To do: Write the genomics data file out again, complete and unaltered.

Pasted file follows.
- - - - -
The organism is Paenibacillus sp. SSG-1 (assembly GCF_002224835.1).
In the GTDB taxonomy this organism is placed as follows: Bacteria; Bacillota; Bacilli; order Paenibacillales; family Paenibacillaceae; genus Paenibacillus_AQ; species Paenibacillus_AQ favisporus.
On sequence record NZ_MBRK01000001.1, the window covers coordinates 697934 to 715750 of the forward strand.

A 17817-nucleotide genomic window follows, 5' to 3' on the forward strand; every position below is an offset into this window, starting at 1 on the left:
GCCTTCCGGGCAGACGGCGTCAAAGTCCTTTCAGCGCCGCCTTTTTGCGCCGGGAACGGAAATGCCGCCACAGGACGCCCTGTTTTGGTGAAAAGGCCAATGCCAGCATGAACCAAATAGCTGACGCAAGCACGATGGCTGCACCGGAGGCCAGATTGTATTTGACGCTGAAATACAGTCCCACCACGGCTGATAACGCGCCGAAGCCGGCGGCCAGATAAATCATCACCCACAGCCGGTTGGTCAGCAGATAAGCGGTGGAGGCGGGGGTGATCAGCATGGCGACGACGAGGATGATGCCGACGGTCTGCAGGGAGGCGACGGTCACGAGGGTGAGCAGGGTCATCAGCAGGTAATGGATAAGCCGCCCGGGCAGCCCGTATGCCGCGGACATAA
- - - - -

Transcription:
The organism is Paenibacillus sp. SSG-1 (assembly GCF_002224835.1).
In the GTDB taxonomy this organism is placed as follows: Bacteria; Bacillota; Bacilli; order Paenibacillales; family Paenibacillaceae; genus Paenibacillus_AQ; species Paenibacillus_AQ favisporus.
On sequence record NZ_MBRK01000001.1, the window covers coordinates 697934 to 715750 of the forward strand.

A 17817-nucleotide genomic window follows, 5' to 3' on the forward strand; every position below is an offset into this window, starting at 1 on the left:
GCCTTCCGGGCAGACGGCGTCAAAGTCCTTTCAGCGCCGCCTTTTTGCGCCGGGAACGGAAATGCCGCCACAGGACGCCCTGTTTTGGTGAAAAGGCCAATGCCAGCATGAACCAAATAGCTGACGCAAGCACGATGGCTGCACCGGAGGCCAGATTGTATTTGACGCTGAAATACAGTCCCACCACGGCTGATAACGCGCCGAAGCCGGCGGCCAGATAAATCATCACCCACAGCCGGTTGGTCAGCAGATAAGCGGTGGAGGCGGGGGTGATCAGCATGGCGACGACGAGGATGATGCCGACGGTCTGCAGGGAGGCGACGGTCACGAGGGTGAGCAGGGTCATCAGCAGGTAATGGATAAGCCGCCCGGGCAGCCCGTATGCCGCGGACATAA